Christine R. Settle | Posted on May 01, 2016
Since the Middle Ages, Trusts have been used as a means of having a third party take custody of and care for property at the request of another party. When the Romans would prepare to go off to battle, often for long periods of time, they would “entrust” their property to a friend with the agreement that, upon their return, their property would be transferred back.
Modern Trusts operate under a similar premise whereby the person setting up the Trust, known as the settlor, grantor or donor, names a trustee to manage the account. The trustee can be an individual person or persons, or a corporate trustee such as a bank. The settlor also names individuals or entities that will ultimately benefit from the Trust called the beneficiaries. The beneficiaries of a Trust can receive benefits from the account as the settlor sees fit, in the amounts and at the time intervals selected by the settlor. Family members, friends, churches, community groups, animal welfare organizations, educational institutions, hospitals, and other charitable entities are some common examples of beneficiaries.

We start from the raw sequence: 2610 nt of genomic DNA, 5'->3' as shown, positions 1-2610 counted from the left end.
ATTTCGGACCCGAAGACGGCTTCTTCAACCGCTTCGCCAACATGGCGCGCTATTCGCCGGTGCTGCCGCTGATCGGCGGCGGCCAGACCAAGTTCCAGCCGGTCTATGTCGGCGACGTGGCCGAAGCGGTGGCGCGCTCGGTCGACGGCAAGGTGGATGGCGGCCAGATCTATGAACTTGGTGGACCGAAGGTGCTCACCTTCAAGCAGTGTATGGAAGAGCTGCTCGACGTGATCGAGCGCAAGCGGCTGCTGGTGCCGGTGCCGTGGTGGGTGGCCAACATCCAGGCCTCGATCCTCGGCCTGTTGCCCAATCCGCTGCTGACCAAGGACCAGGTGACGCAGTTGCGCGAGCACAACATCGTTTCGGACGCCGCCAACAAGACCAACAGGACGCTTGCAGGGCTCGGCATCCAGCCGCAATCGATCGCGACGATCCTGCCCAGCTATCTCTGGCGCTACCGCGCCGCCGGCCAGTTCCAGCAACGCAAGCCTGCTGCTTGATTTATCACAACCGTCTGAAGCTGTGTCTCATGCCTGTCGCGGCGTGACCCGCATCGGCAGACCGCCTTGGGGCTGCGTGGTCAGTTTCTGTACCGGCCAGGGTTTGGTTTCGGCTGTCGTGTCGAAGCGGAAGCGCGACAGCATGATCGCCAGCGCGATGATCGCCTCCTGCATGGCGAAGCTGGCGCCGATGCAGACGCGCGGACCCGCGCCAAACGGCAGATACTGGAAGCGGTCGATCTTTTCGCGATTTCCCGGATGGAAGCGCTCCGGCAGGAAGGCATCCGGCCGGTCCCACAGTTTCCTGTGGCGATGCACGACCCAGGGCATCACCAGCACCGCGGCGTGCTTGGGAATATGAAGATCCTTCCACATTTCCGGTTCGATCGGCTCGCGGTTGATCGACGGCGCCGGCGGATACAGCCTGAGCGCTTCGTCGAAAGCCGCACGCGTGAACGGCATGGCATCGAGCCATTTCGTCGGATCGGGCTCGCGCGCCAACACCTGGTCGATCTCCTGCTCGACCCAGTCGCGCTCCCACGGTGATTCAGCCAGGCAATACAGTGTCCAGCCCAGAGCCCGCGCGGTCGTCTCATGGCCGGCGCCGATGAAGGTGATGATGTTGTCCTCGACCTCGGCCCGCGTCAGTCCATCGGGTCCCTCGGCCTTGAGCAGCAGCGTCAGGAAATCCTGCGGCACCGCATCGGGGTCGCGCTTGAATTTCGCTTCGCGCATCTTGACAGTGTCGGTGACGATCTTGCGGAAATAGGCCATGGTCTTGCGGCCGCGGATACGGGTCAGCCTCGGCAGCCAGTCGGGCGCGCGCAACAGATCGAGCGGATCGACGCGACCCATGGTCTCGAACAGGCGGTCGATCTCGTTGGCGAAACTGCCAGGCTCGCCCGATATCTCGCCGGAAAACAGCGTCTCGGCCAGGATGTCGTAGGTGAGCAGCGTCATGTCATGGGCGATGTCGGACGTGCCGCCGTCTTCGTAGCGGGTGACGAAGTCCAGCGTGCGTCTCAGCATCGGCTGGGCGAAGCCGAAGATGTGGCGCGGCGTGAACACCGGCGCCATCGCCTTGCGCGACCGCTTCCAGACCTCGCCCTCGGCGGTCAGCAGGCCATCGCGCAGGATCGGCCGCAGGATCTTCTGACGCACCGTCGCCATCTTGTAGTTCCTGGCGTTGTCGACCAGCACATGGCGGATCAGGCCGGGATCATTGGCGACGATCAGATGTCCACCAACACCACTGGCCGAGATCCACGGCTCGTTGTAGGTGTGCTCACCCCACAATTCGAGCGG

Contrary to popular belief, Trusts are not just for the wealthy. Trusts are created for a multitude of reasons which may include providing financial protection for children or family members, professional management of property and investment services, protection in the event of incapacity, avoiding probate, and privacy. The terms of a Will become public record upon death whereas Trusts remain private and often provide for a speedy distribution.
Trusts can be inter-vivos, also known as Living Trusts, which are created during the settlor’s lifetime, or testamentary which are created through the settlor’s Last Will and Testament after death. Trusts created during the settlor’s lifetime may be revocable or irrevocable, although a Revocable Trust does not provide for the same tax benefits as an Irrevocable Trust. A variety of Trusts are available for almost any purpose. Recent laws have even made creating Trusts to care for a pet an option. Details of a Trust are customized to the situation. No two Trusts tend to be exactly the same. They are personalized to any desired specifics, as long as there are no conflicts with law.
As with any legal document, you should seek the guidance of an attorney for specific legal questions and drafting of a customized Trust document or Last Will and Testament. Like other financial institutions with Trust powers, the Bank often serves as a corporate trustee for individuals in our community and maintains the specialized skills necessary to manage a Trust account.